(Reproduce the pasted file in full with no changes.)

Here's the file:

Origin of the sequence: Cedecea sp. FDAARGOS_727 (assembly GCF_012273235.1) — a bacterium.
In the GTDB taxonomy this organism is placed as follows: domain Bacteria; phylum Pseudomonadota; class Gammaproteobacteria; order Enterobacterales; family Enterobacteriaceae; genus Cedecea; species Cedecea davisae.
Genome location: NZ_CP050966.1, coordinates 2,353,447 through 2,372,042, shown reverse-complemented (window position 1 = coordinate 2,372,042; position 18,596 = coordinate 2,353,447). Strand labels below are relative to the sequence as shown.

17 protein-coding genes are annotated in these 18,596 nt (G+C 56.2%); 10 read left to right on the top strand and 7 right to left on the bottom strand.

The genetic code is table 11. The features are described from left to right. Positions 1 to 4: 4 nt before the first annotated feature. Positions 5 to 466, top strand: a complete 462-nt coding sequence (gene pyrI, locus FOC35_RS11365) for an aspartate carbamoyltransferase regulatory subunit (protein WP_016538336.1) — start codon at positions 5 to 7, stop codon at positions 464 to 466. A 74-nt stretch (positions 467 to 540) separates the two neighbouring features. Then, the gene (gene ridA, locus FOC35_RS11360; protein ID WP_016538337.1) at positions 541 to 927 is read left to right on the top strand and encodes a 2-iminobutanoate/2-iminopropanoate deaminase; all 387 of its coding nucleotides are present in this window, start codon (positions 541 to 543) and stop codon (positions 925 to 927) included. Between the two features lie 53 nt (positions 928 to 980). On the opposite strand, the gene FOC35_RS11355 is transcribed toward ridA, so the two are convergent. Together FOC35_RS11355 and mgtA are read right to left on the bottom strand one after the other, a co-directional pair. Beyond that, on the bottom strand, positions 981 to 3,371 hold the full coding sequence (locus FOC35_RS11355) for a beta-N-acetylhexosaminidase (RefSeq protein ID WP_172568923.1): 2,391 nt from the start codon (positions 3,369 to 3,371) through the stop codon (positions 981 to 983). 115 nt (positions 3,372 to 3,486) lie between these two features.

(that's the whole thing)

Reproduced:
Origin of the sequence: Cedecea sp. FDAARGOS_727 (assembly GCF_012273235.1) — a bacterium.
In the GTDB taxonomy this organism is placed as follows: domain Bacteria; phylum Pseudomonadota; class Gammaproteobacteria; order Enterobacterales; family Enterobacteriaceae; genus Cedecea; species Cedecea davisae.
Genome location: NZ_CP050966.1, coordinates 2,353,447 through 2,372,042, shown reverse-complemented (window position 1 = coordinate 2,372,042; position 18,596 = coordinate 2,353,447). Strand labels below are relative to the sequence as shown.

17 protein-coding genes are annotated in these 18,596 nt (G+C 56.2%); 10 read left to right on the top strand and 7 right to left on the bottom strand.

The genetic code is table 11. The features are described from left to right. Positions 1 to 4: 4 nt before the first annotated feature. Positions 5 to 466, top strand: a complete 462-nt coding sequence (gene pyrI, locus FOC35_RS11365) for an aspartate carbamoyltransferase regulatory subunit (protein WP_016538336.1) — start codon at positions 5 to 7, stop codon at positions 464 to 466. A 74-nt stretch (positions 467 to 540) separates the two neighbouring features. Then, the gene (gene ridA, locus FOC35_RS11360; protein ID WP_016538337.1) at positions 541 to 927 is read left to right on the top strand and encodes a 2-iminobutanoate/2-iminopropanoate deaminase; all 387 of its coding nucleotides are present in this window, start codon (positions 541 to 543) and stop codon (positions 925 to 927) included. Between the two features lie 53 nt (positions 928 to 980). On the opposite strand, the gene FOC35_RS11355 is transcribed toward ridA, so the two are convergent. Together FOC35_RS11355 and mgtA are read right to left on the bottom strand one after the other, a co-directional pair. Beyond that, on the bottom strand, positions 981 to 3,371 hold the full coding sequence (locus FOC35_RS11355) for a beta-N-acetylhexosaminidase (RefSeq protein ID WP_172568923.1): 2,391 nt from the start codon (positions 3,369 to 3,371) through the stop codon (positions 981 to 983). 115 nt (positions 3,372 to 3,486) lie between these two features.